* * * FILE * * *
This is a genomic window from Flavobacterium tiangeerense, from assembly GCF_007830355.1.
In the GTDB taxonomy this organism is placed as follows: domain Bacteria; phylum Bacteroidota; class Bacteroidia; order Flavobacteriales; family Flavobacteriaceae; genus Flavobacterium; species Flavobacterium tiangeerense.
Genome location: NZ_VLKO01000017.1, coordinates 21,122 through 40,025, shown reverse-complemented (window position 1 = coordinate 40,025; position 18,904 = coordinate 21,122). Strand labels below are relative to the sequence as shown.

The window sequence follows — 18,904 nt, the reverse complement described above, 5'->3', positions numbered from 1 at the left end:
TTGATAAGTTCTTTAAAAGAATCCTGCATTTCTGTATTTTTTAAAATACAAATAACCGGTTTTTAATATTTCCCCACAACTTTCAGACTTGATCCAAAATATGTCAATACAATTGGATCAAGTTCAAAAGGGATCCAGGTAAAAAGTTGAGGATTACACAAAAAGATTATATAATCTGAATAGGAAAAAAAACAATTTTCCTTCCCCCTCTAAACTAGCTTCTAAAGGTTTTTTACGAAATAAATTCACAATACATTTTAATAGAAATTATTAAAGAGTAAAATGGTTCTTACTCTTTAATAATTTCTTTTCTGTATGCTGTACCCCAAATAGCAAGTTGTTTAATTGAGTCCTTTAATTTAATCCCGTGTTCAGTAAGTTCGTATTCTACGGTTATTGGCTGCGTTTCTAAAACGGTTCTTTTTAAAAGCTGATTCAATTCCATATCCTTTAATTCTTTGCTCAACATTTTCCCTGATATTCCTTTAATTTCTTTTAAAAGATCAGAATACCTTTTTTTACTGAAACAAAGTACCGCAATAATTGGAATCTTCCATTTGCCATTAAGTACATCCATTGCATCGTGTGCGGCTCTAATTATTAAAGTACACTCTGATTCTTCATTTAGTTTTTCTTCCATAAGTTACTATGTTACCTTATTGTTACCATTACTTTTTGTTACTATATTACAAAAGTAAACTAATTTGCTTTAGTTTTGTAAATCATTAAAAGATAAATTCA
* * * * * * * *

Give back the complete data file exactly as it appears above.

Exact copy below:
This is a genomic window from Flavobacterium tiangeerense, from assembly GCF_007830355.1.
In the GTDB taxonomy this organism is placed as follows: domain Bacteria; phylum Bacteroidota; class Bacteroidia; order Flavobacteriales; family Flavobacteriaceae; genus Flavobacterium; species Flavobacterium tiangeerense.
Genome location: NZ_VLKO01000017.1, coordinates 21,122 through 40,025, shown reverse-complemented (window position 1 = coordinate 40,025; position 18,904 = coordinate 21,122). Strand labels below are relative to the sequence as shown.

The window sequence follows — 18,904 nt, the reverse complement described above, 5'->3', positions numbered from 1 at the left end:
TTGATAAGTTCTTTAAAAGAATCCTGCATTTCTGTATTTTTTAAAATACAAATAACCGGTTTTTAATATTTCCCCACAACTTTCAGACTTGATCCAAAATATGTCAATACAATTGGATCAAGTTCAAAAGGGATCCAGGTAAAAAGTTGAGGATTACACAAAAAGATTATATAATCTGAATAGGAAAAAAAACAATTTTCCTTCCCCCTCTAAACTAGCTTCTAAAGGTTTTTTACGAAATAAATTCACAATACATTTTAATAGAAATTATTAAAGAGTAAAATGGTTCTTACTCTTTAATAATTTCTTTTCTGTATGCTGTACCCCAAATAGCAAGTTGTTTAATTGAGTCCTTTAATTTAATCCCGTGTTCAGTAAGTTCGTATTCTACGGTTATTGGCTGCGTTTCTAAAACGGTTCTTTTTAAAAGCTGATTCAATTCCATATCCTTTAATTCTTTGCTCAACATTTTCCCTGATATTCCTTTAATTTCTTTTAAAAGATCAGAATACCTTTTTTTACTGAAACAAAGTACCGCAATAATTGGAATCTTCCATTTGCCATTAAGTACATCCATTGCATCGTGTGCGGCTCTAATTATTAAAGTACACTCTGATTCTTCATTTAGTTTTTCTTCCATAAGTTACTATGTTACCTTATTGTTACCATTACTTTTTGTTACTATATTACAAAAGTAAACTAATTTGCTTTAGTTTTGTAAATCATTAAAAGATAAATTCA